How might the SAFE Banking Act impact the cannabis industry?

Legislation first introduced in March 2019 has the potential to significantly impact the relationship between financial institutions and MRBs – if it can pass in both chambers. In February 2022, the Secure and Fair Enforcement Banking Act (SAFE Banking Act) was passed by the United States House of Representatives for a sixth time.

The SAFE Banking Act seeks to:

  • Prevent federal banking regulators from discouraging, prohibiting, or penalizing depository institutions that serve the cannabis industry.
  • No longer consider the proceeds of transactions conducted by cannabis-related businesses that operate in accordance with state laws to be proceeds from unlawful activity.
  • Protect financial institution employees from being held liable under federal law.
  • Amend requirements for institutions to provide SARs.
  • Add protections for ancillary businesses providing products or services to legitimate cannabis-related businesses.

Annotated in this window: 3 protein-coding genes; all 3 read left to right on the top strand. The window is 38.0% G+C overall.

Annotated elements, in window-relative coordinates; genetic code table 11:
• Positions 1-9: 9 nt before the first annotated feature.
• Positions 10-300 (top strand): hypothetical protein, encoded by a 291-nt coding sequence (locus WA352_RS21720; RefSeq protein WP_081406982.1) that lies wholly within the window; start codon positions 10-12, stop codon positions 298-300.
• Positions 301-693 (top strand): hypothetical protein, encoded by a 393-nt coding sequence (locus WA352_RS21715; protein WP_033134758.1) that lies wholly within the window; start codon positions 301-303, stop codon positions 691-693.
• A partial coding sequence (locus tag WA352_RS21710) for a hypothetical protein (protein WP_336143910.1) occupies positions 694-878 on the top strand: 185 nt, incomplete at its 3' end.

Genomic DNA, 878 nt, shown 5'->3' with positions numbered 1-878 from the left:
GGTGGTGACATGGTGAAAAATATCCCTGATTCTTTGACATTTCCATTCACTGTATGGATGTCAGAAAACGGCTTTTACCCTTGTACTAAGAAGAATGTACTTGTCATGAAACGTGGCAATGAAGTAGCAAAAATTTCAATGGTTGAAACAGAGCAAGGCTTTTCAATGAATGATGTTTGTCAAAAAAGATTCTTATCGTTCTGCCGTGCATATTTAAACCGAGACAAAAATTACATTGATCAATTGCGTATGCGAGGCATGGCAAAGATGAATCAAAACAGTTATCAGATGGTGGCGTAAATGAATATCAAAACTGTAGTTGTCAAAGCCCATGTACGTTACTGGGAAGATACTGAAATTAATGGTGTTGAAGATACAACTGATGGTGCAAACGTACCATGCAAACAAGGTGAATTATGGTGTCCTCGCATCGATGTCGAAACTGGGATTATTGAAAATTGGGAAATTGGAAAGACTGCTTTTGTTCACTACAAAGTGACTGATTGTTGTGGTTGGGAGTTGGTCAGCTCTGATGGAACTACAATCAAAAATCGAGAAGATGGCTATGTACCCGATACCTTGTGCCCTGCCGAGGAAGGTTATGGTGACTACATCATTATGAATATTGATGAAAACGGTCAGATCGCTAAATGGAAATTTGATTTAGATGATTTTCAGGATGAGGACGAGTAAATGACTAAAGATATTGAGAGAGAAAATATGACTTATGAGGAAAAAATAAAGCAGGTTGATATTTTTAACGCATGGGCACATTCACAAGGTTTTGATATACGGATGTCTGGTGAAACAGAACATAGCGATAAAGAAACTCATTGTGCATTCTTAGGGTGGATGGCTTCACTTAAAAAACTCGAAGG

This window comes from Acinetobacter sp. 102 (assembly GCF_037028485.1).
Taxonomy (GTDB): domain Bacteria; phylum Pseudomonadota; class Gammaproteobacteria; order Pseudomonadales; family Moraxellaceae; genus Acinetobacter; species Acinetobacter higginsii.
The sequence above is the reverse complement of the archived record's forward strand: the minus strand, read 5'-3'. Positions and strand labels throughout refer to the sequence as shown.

The proposed legislation has thus far failed to be taken up by the Senate, but key players in the cannabis industry appear to be guardedly optimistic about its prospects in the near term.

What is the MORE Act of 2022?

In addition to the SAFE Banking Act, the House also passed the Marijuana Opportunity Reinvestment and Expungement (MORE) Act on April 1, 2022.

The MORE Act would apply retroactively to previous marijuana convictions, as well as pending cases, and seeks to:

  • Expunge federal marijuana convictions.
  • Condition states’ eligibility for new grants on their making similar changes to state laws.
  • Impose taxes on cannabis producers and importers and use the revenue to support people arrested for drug offenses, including those with previous convictions who want to participate in the cannabis industry.

The measure still faces significant hurdles in the Senate, where many Republicans and some Democrats have spoken in opposition of such legislation.